A late winter storm developed on Friday with gale-force winds and pounding 8- to 10-foot waves and by nightfall the temperature had dropped in the 30s. The tug and barge were possibly headed for the shelter of Tampa Bay when the tow line between the two vessels sheared off, whether by accident or deliberately cut by the crew trying to save themselves. The eight-man tanker crew and a German shepherd dog were left stranded on the sandbar. The Coast Guard in St. Petersburg was alerted but in the darkness it was too dangerous to send a rescue boat. They loaded an old PBT seaplane with rescue supplies for an early Saturday morning flight to the floundering barge.
It took about a half-hour to reach the spot on the beach. After circling as low as they dared, they dropped life jackets and supplies but the near hurricane-force winds blew them towards shore and beyond reach of the crew seen hanging on the rails with waves crashing over them. All during the previous night, crowds had gathered on the beach and kept fires going to encourage the stricken crew. In addition to the seaplane, the Coast Guard had sent a truck with a gun used to shoot lines out to the barge, but were unsuccessful. There was no Sunshine Skyway Bridge at that time and the truck had to drive around Tampa Bay before arriving on the scene.
About 10 a.m. my younger brother, Clayton (Jap), aged 18, and other friends went over to the Island from Cortez to watch the attempted rescue operations. Shortly before they arrived the ship's cook, a black man named Sevrino Canersines, and his dog had jumped into the raging waves in an attempt to swim ashore, but soon disappeared in the water. Their bodies later washed up on the beach. Two other men had jumped into the water trying to make it to safety and were struggling in the waves to stay afloat. Jap volunteered to swim out to them with a long rope tied securely around his waist and the other end held by the men on shore.
When he finally reached them, he grabbed one man by his jacket and pulled him to the rope and the other crewman was able to grab the rope. All were pulled to safety by the men on shore. Jap said he was freezing and very tired when he reached the beach and hurried home to get out of the wet clothes and did not return to the beach.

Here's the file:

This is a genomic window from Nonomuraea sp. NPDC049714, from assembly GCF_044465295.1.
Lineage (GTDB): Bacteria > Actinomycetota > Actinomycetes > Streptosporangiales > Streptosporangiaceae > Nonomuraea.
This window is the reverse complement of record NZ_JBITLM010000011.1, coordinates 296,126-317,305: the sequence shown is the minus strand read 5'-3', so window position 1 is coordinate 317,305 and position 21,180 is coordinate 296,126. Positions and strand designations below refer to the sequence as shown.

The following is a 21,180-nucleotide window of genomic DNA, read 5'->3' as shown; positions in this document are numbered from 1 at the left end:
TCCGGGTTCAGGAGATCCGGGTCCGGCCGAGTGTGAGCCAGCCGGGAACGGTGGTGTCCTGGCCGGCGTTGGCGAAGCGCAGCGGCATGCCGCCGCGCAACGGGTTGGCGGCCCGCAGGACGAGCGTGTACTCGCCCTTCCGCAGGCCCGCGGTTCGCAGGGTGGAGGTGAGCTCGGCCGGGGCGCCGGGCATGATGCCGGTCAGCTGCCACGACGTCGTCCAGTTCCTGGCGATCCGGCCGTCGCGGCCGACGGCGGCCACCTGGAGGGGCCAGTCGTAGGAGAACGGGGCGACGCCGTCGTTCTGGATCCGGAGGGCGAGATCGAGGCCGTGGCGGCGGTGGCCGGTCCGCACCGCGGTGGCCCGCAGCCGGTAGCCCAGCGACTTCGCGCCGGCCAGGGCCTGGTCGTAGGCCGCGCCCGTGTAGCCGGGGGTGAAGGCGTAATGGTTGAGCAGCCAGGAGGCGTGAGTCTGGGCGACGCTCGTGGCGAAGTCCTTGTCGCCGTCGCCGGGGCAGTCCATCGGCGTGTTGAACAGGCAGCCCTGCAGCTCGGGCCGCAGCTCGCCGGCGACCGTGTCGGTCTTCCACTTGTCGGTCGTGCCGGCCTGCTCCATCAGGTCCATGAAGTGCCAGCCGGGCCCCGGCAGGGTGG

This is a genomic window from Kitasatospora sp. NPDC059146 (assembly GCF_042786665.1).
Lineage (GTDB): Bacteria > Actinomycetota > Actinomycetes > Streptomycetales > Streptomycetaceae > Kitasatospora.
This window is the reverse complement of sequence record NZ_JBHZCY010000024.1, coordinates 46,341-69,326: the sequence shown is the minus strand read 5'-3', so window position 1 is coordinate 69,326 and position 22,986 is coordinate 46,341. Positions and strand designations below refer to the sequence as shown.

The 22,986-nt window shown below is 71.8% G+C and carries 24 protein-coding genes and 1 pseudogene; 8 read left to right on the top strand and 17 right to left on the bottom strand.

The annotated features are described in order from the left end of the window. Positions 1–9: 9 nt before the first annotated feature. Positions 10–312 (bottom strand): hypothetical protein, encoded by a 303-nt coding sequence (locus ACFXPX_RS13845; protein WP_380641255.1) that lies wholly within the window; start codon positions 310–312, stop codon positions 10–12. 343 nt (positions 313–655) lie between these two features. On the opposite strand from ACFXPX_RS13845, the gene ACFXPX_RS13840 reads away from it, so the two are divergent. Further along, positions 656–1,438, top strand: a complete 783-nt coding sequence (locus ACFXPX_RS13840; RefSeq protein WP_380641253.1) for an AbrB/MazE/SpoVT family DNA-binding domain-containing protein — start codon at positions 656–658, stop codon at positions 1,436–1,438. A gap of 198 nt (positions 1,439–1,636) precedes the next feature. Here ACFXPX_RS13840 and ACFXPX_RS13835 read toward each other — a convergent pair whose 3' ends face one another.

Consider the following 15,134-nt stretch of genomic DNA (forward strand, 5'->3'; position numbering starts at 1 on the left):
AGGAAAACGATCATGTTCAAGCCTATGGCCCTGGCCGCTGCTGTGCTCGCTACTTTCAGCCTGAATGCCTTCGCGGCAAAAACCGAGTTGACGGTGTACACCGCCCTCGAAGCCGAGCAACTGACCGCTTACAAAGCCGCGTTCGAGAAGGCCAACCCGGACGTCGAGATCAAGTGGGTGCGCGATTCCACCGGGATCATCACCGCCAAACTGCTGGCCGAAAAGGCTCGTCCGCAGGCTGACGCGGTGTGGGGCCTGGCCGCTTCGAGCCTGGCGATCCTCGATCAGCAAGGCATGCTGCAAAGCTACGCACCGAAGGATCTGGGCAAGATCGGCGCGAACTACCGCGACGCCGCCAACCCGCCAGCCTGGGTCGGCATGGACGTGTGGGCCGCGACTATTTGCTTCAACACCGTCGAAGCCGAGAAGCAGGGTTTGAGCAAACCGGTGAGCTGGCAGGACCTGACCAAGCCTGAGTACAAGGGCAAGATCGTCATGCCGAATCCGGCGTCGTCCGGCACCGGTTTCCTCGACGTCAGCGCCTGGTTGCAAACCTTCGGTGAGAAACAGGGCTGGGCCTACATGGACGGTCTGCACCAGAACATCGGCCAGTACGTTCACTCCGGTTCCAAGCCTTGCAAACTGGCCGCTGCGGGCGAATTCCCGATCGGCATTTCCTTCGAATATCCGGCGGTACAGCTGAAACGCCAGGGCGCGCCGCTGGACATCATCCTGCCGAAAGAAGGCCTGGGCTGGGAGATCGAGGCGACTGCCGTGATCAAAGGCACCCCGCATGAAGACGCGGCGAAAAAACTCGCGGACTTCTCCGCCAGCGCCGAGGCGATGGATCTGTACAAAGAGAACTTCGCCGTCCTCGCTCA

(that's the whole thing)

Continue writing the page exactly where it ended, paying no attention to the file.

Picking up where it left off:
Several attempts were made by men in boats to reach the barge but the waves were too high. Finally, Furman Smith from Palma Sola ventured out in a small dingy with a long rope, also held by men on shore, and was successful in reaching the barge. They tied the rope to the stranded vessel and the remaining crew made it safely to shore by holding onto the rope. Later Jap and Furman were awarded trophies by the Bradenton Chamber of Commerce for their heroism.
According to the state Web site on archeological preserves, "'Regina' joined a growing fleet of large and small tankers carrying a specific liquid cargo: molasses. Shipped from several locations in Cuba, the Dominican Republic, and Puerto Rico to ports on the East and Gulf Coasts of the United States, molasses was used primarily by rum distilleries, and also by animal feed manufacturers. "New Orleans was a principal port of the world's molasses trade; cargoes were transferred to river barges for distribution inland to feed producers in the Midwest. Compared with other liquid cargoes carried by tankers at sea, such as oil, chemicals, or freshwater, molasses is much heavier. In cold weather it thickens, becoming difficult to pump during transfer and requiring a longer time in port. Various tank-heating methods were used to make the cargo more fluid and easier to pump."